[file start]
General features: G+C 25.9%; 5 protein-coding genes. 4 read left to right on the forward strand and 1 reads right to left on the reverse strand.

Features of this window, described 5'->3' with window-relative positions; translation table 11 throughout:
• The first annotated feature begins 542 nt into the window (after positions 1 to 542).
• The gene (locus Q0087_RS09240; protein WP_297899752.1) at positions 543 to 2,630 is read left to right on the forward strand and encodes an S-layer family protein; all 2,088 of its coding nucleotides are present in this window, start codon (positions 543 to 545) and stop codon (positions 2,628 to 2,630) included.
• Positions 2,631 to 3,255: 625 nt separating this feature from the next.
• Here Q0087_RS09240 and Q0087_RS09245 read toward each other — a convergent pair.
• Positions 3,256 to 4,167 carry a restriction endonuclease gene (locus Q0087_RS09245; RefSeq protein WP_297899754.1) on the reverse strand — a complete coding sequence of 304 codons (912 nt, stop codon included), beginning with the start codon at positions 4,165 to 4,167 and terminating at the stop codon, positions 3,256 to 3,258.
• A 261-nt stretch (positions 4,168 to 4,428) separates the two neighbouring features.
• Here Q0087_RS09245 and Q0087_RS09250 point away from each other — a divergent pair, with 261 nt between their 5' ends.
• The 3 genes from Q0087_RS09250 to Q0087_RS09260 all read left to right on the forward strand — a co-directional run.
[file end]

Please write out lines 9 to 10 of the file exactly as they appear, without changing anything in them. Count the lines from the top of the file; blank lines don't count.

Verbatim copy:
• Here Q0087_RS09245 and Q0087_RS09250 point away from each other — a divergent pair, with 261 nt between their 5' ends.
• The 3 genes from Q0087_RS09250 to Q0087_RS09260 all read left to right on the forward strand — a co-directional run.